The New York City Commission on Human Rights reached a settlement with Prada USA over a merchandise display that the Commission said used "racist iconography."
The window display was featured at a Prada store in downtown Manhattan in December 2018. Used to showcase items from the luxury retailer's "Pradamalia" collection, the display included monkey figurines that the Commission said evoked images of Sambo, a racist caricature used to dehumanize black people.
As part of the settlement, announced Wednesday by the Commission, Prada will have to invest in efforts that combat racism and promote diversity and inclusion.
The retailer must require all of its New York employees and Milan executives to complete racial equity training. It will also establish a scholarship program for students from backgrounds historically underrepresented in fashion. Prada must hire an executive-level diversity and inclusion officer, as well.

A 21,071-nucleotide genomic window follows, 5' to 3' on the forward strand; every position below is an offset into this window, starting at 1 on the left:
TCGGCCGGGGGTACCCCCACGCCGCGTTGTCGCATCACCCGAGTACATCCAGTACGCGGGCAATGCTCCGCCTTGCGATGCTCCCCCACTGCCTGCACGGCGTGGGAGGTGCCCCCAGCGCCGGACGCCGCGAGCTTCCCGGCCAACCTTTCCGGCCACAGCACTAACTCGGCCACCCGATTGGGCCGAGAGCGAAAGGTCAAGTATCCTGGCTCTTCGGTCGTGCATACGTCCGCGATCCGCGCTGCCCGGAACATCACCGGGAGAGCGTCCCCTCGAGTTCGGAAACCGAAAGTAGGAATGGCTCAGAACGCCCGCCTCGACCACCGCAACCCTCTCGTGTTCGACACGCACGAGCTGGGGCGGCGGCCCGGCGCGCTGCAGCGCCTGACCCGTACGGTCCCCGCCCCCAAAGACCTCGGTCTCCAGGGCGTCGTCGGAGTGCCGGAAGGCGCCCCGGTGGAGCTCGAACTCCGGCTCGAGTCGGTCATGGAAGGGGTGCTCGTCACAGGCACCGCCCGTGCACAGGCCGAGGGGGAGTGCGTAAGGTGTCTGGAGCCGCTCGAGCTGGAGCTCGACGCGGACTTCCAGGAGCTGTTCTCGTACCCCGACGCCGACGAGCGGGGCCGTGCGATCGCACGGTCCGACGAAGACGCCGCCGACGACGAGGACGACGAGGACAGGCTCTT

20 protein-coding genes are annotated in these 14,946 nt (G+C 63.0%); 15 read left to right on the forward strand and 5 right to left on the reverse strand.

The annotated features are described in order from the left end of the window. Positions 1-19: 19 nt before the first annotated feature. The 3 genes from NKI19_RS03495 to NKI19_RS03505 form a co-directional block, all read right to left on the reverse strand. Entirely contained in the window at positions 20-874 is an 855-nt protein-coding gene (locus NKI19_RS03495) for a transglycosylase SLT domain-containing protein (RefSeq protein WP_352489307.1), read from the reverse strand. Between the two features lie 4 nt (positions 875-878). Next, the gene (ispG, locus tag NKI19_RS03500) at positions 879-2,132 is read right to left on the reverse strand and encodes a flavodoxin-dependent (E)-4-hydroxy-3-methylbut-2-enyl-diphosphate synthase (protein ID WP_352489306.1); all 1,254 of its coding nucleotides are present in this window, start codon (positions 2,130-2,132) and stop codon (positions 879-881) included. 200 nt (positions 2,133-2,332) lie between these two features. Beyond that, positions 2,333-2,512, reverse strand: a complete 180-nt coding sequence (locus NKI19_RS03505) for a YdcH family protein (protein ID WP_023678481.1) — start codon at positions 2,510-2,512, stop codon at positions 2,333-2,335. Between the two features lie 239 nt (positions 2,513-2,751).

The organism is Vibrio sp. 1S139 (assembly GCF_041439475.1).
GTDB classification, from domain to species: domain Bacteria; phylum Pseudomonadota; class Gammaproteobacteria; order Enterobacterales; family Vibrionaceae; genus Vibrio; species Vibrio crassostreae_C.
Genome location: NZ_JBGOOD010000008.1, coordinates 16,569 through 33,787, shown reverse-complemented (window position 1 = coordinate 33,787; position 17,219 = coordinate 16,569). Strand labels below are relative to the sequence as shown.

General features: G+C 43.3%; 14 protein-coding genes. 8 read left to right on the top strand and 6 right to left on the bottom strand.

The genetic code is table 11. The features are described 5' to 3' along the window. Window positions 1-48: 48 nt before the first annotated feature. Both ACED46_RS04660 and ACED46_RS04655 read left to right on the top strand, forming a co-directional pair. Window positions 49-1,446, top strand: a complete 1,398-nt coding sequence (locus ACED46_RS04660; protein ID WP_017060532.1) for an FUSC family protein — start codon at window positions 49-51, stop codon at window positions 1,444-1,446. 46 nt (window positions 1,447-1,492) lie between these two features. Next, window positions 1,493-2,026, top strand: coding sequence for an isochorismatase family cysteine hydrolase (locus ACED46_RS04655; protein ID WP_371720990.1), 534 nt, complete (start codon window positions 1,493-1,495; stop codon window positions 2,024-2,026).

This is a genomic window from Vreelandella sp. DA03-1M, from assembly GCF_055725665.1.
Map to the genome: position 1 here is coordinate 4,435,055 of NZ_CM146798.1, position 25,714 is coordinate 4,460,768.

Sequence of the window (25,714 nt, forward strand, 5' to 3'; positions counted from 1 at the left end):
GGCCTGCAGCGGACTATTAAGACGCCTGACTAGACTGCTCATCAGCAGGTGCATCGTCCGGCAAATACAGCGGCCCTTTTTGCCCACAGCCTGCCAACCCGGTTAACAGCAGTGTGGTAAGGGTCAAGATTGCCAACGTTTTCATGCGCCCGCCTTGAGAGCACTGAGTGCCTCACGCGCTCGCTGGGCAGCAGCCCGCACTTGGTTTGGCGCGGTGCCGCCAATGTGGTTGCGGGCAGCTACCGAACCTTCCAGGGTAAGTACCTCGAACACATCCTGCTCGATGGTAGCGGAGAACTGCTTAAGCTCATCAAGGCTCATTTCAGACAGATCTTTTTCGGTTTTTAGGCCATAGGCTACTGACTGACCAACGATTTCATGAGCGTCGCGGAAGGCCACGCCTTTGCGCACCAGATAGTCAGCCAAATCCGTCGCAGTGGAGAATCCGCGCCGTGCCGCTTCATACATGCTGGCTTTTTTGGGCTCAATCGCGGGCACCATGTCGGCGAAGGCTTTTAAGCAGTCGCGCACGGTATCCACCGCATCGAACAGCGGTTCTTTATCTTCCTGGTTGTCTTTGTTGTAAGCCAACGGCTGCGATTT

"The measures Prada has committed to have far-reaching implications for the fashion industry as a whole," said Sapna V. Raj, deputy commissioner of the law enforcement bureau of the New York City Commission on Human Rights, in a press release.
A Prada spokesperson called the settlement "a mutually agreeable conclusion" in a statement to CNBC.
"We share the New York City Commission on Human Rights' commitment to ensuring that diverse perspectives are represented and respected," the spokesperson said. "We are pleased that our diversity and inclusion initiatives are aligned with their vision for a more equitable, inclusive industry."
Prada has experienced controversy over racism in the past. In 2018, it pulled an accessory line featuring a character with brown skin and large red lips that people said resembled blackface.